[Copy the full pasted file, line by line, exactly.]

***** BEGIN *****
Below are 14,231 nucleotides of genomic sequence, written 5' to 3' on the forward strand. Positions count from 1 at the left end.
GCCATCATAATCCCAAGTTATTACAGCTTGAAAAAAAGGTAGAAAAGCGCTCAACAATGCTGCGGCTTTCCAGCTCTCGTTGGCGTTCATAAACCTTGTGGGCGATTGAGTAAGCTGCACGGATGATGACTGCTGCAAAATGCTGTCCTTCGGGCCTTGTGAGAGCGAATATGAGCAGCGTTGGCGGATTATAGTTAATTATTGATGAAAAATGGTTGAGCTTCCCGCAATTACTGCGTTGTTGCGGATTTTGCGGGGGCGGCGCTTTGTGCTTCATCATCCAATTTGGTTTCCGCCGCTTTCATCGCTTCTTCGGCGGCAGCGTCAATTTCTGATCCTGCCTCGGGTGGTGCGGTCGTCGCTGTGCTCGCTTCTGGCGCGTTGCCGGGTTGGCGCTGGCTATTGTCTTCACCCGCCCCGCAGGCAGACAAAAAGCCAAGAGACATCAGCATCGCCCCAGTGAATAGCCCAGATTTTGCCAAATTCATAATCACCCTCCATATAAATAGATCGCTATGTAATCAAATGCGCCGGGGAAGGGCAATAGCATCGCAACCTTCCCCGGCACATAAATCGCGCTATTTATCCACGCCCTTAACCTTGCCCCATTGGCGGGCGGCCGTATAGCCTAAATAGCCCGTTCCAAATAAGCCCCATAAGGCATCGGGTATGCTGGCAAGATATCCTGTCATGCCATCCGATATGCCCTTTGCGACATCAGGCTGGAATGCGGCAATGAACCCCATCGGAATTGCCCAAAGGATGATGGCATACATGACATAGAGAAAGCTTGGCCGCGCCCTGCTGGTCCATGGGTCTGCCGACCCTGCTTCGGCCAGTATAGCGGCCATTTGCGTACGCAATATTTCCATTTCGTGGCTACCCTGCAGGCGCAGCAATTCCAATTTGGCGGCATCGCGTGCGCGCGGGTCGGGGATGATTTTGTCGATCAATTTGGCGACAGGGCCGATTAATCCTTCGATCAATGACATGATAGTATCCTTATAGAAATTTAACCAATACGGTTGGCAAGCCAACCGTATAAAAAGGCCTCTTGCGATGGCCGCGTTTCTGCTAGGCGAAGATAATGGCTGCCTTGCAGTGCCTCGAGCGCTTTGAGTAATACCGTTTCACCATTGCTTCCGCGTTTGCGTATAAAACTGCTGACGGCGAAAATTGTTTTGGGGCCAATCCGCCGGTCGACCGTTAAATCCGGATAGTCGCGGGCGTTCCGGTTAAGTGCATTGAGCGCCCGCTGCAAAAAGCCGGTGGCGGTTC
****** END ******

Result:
Below are 14,231 nucleotides of genomic sequence, written 5' to 3' on the forward strand. Positions count from 1 at the left end.
GCCATCATAATCCCAAGTTATTACAGCTTGAAAAAAAGGTAGAAAAGCGCTCAACAATGCTGCGGCTTTCCAGCTCTCGTTGGCGTTCATAAACCTTGTGGGCGATTGAGTAAGCTGCACGGATGATGACTGCTGCAAAATGCTGTCCTTCGGGCCTTGTGAGAGCGAATATGAGCAGCGTTGGCGGATTATAGTTAATTATTGATGAAAAATGGTTGAGCTTCCCGCAATTACTGCGTTGTTGCGGATTTTGCGGGGGCGGCGCTTTGTGCTTCATCATCCAATTTGGTTTCCGCCGCTTTCATCGCTTCTTCGGCGGCAGCGTCAATTTCTGATCCTGCCTCGGGTGGTGCGGTCGTCGCTGTGCTCGCTTCTGGCGCGTTGCCGGGTTGGCGCTGGCTATTGTCTTCACCCGCCCCGCAGGCAGACAAAAAGCCAAGAGACATCAGCATCGCCCCAGTGAATAGCCCAGATTTTGCCAAATTCATAATCACCCTCCATATAAATAGATCGCTATGTAATCAAATGCGCCGGGGAAGGGCAATAGCATCGCAACCTTCCCCGGCACATAAATCGCGCTATTTATCCACGCCCTTAACCTTGCCCCATTGGCGGGCGGCCGTATAGCCTAAATAGCCCGTTCCAAATAAGCCCCATAAGGCATCGGGTATGCTGGCAAGATATCCTGTCATGCCATCCGATATGCCCTTTGCGACATCAGGCTGGAATGCGGCAATGAACCCCATCGGAATTGCCCAAAGGATGATGGCATACATGACATAGAGAAAGCTTGGCCGCGCCCTGCTGGTCCATGGGTCTGCCGACCCTGCTTCGGCCAGTATAGCGGCCATTTGCGTACGCAATATTTCCATTTCGTGGCTACCCTGCAGGCGCAGCAATTCCAATTTGGCGGCATCGCGTGCGCGCGGGTCGGGGATGATTTTGTCGATCAATTTGGCGACAGGGCCGATTAATCCTTCGATCAATGACATGATAGTATCCTTATAGAAATTTAACCAATACGGTTGGCAAGCCAACCGTATAAAAAGGCCTCTTGCGATGGCCGCGTTTCTGCTAGGCGAAGATAATGGCTGCCTTGCAGTGCCTCGAGCGCTTTGAGTAATACCGTTTCACCATTGCTTCCGCGTTTGCGTATAAAACTGCTGACGGCGAAAATTGTTTTGGGGCCAATCCGCCGGTCGACCGTTAAATCCGGATAGTCGCGGGCGTTCCGGTTAAGTGCATTGAGCGCCCGCTGCAAAAAGCCGGTGGCGGTTC